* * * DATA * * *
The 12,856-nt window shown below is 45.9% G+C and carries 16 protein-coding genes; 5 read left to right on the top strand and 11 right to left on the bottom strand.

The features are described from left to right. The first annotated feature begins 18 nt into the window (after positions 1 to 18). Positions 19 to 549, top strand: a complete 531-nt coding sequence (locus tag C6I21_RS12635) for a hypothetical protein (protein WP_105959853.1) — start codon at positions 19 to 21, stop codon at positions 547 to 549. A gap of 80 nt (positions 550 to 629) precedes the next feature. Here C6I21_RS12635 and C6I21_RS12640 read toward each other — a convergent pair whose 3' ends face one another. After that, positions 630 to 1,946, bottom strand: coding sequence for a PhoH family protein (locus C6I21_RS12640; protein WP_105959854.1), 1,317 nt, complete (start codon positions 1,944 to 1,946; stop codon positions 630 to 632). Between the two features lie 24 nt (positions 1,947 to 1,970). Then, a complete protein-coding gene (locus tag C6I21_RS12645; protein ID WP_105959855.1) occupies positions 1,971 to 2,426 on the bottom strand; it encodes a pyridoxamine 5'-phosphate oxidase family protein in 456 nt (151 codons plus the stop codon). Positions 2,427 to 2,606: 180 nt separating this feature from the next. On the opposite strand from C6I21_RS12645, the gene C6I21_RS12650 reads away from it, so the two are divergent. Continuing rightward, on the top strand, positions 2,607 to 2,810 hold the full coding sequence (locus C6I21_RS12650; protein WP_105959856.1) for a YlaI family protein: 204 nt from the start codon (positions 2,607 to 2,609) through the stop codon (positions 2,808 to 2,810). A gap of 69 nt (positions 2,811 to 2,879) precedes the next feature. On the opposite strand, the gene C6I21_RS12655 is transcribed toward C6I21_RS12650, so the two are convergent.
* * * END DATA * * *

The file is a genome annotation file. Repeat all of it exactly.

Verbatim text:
The 12,856-nt window shown below is 45.9% G+C and carries 16 protein-coding genes; 5 read left to right on the top strand and 11 right to left on the bottom strand.

The features are described from left to right. The first annotated feature begins 18 nt into the window (after positions 1 to 18). Positions 19 to 549, top strand: a complete 531-nt coding sequence (locus tag C6I21_RS12635) for a hypothetical protein (protein WP_105959853.1) — start codon at positions 19 to 21, stop codon at positions 547 to 549. A gap of 80 nt (positions 550 to 629) precedes the next feature. Here C6I21_RS12635 and C6I21_RS12640 read toward each other — a convergent pair whose 3' ends face one another. After that, positions 630 to 1,946, bottom strand: coding sequence for a PhoH family protein (locus C6I21_RS12640; protein WP_105959854.1), 1,317 nt, complete (start codon positions 1,944 to 1,946; stop codon positions 630 to 632). Between the two features lie 24 nt (positions 1,947 to 1,970). Then, a complete protein-coding gene (locus tag C6I21_RS12645; protein ID WP_105959855.1) occupies positions 1,971 to 2,426 on the bottom strand; it encodes a pyridoxamine 5'-phosphate oxidase family protein in 456 nt (151 codons plus the stop codon). Positions 2,427 to 2,606: 180 nt separating this feature from the next. On the opposite strand from C6I21_RS12645, the gene C6I21_RS12650 reads away from it, so the two are divergent. Continuing rightward, on the top strand, positions 2,607 to 2,810 hold the full coding sequence (locus C6I21_RS12650; protein WP_105959856.1) for a YlaI family protein: 204 nt from the start codon (positions 2,607 to 2,609) through the stop codon (positions 2,808 to 2,810). A gap of 69 nt (positions 2,811 to 2,879) precedes the next feature. On the opposite strand, the gene C6I21_RS12655 is transcribed toward C6I21_RS12650, so the two are convergent.